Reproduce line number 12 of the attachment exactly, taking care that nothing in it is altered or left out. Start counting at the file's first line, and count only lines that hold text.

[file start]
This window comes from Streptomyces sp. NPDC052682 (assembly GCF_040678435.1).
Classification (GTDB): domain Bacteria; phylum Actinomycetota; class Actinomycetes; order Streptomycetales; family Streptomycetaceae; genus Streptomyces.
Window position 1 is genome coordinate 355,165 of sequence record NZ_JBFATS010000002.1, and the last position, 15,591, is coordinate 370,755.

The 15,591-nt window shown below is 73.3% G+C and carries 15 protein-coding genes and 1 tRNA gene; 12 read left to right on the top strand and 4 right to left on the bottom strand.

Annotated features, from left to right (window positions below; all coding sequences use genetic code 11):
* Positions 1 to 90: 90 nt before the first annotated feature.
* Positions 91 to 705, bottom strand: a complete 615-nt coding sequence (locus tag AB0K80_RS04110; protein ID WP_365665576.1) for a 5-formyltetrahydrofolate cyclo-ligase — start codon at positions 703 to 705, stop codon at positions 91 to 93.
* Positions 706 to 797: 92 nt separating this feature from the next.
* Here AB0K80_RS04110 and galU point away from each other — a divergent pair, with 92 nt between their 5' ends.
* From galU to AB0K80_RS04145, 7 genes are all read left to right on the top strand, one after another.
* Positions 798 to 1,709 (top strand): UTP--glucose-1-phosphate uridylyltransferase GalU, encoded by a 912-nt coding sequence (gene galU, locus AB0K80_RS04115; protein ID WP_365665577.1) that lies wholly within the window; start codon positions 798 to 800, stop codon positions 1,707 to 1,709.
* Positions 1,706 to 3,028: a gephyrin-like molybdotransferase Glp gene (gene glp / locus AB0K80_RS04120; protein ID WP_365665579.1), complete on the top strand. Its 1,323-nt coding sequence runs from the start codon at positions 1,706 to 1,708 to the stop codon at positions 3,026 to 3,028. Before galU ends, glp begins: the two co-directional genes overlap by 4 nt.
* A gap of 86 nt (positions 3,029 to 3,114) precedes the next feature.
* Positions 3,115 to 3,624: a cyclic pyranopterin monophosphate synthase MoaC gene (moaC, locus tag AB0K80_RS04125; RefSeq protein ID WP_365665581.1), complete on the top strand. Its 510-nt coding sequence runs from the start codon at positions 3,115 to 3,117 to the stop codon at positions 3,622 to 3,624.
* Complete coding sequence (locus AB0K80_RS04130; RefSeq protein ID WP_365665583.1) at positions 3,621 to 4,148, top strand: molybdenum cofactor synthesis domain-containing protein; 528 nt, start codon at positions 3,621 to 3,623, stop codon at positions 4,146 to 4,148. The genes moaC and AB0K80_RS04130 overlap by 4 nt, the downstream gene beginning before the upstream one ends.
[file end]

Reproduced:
* Positions 1,706 to 3,028: a gephyrin-like molybdotransferase Glp gene (gene glp / locus AB0K80_RS04120; protein ID WP_365665579.1), complete on the top strand. Its 1,323-nt coding sequence runs from the start codon at positions 1,706 to 1,708 to the stop codon at positions 3,026 to 3,028. Before galU ends, glp begins: the two co-directional genes overlap by 4 nt.